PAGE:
Saudi Arabia’s Naimi Denies Price War, Seeks Steady OilAdam Williams, Andrea Navarro and Grant Smith
Saudi Arabia remains committed to seeking a stable oil price and speculation of a battle between crude producers “has no basis in reality,” the country’s Oil Minister Ali Al-Naimi said.
“Saudi oil policy has remained constant for the past few decades and it has not changed today,” al-Naimi said at a conference in Acapulco, Mexico, today. “We want stable oil markets and steady prices, because this is good for producers, consumers and investors.”
Al-Naimi hasn’t spoken publicly since Sept. 11, during which time Brent futures slumped 17 percent to a four-year low. Saudi discounts offered to Asian customers in October triggered speculation that the Organization of Petroleum Exporting Countries’ largest member had changed policy and was seeking to preserve market share, instead of supporting prices by curbing supply. OPEC ministers will meet Nov. 27 in Vienna.
“This is very Greenspan-like, an intentional lack of clarity,” Mike Wittner, head of oil market research at Societe Generale SA in New York, said by phone. “In OPEC it’s really only the Saudis that matter but I don’t think we got any clear direction here and I don’t think we will before the meeting. I can go through it point-by-point and find a bullish interpretation and a bearish interpretation.”
Analysts and traders were often unable to come to agreement about the meaning of comments of former Federal Reserve Bank Chairman Alan Greenspan, who resigned in 2006.
Oil plunged into a bear market last month, the result of a surge in shale drilling that has lifted U.S. production to a three-decade high as well as slowing growth in global demand. The drop has caused financial pain for some OPEC members, prompting Ecuador, Venezuela and Libya to call for action to halt the slide.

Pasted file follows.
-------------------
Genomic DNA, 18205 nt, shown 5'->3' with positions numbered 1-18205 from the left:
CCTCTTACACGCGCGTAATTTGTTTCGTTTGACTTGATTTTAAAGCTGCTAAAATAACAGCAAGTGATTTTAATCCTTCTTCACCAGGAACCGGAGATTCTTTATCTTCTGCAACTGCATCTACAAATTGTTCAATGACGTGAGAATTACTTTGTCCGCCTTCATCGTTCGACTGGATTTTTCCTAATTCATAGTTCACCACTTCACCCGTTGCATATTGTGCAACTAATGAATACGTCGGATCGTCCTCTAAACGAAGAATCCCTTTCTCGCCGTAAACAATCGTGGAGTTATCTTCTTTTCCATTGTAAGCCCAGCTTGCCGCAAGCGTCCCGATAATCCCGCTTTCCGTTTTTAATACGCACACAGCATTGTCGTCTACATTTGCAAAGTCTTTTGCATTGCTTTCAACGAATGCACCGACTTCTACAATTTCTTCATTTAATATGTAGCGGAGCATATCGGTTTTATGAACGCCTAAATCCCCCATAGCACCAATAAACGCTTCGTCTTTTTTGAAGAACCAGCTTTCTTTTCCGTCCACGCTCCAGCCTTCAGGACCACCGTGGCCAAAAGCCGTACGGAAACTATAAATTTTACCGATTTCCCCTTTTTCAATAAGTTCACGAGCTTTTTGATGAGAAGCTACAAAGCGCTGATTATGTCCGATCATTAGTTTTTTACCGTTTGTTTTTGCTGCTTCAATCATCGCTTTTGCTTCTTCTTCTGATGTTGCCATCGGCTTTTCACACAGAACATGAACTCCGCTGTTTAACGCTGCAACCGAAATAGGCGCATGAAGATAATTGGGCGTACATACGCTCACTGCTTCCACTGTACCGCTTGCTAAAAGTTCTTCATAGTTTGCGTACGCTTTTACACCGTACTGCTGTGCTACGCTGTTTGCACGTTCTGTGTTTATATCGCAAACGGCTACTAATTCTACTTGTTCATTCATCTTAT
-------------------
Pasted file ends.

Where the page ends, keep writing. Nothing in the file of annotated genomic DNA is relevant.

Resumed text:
“Talk of a price war is a sign of misunderstanding -- deliberate or otherwise -- and has no basis in reality,” al-Naimi said at a natural gas forum. “Saudi Aramco prices oil according to sound marketing procedures -- no more, no less.”
Saudi Arabia’s official selling prices to Asia, which were reduced last month to the lowest in six years and increased this month, “take into account a host of scientific and practical factors, including the state of the market, refinery margins and long-term relationships with customers,” he said. Besides these adjustments, “Saudi Arabia does not set the oil price, the market sets the price.”
“There’s nothing from the headlines to give new insight on what to expect from OPEC,” said Olivier Jakob, managing director at Petromatrix GmbH in Zug, Switzerland. “Or anything that signals Saudi Arabia is getting ready to cut.”
Brent for December settlement declined 71 cents, or 0.9 percent, to $80.96 a barrel on the London-based ICE Futures Europe exchange at 1:46 p.m. in New York. West Texas Intermediate for December delivery dropped 72 cents, or 0.9 percent, to $77.22 a barrel on the New York Mercantile Exchange.
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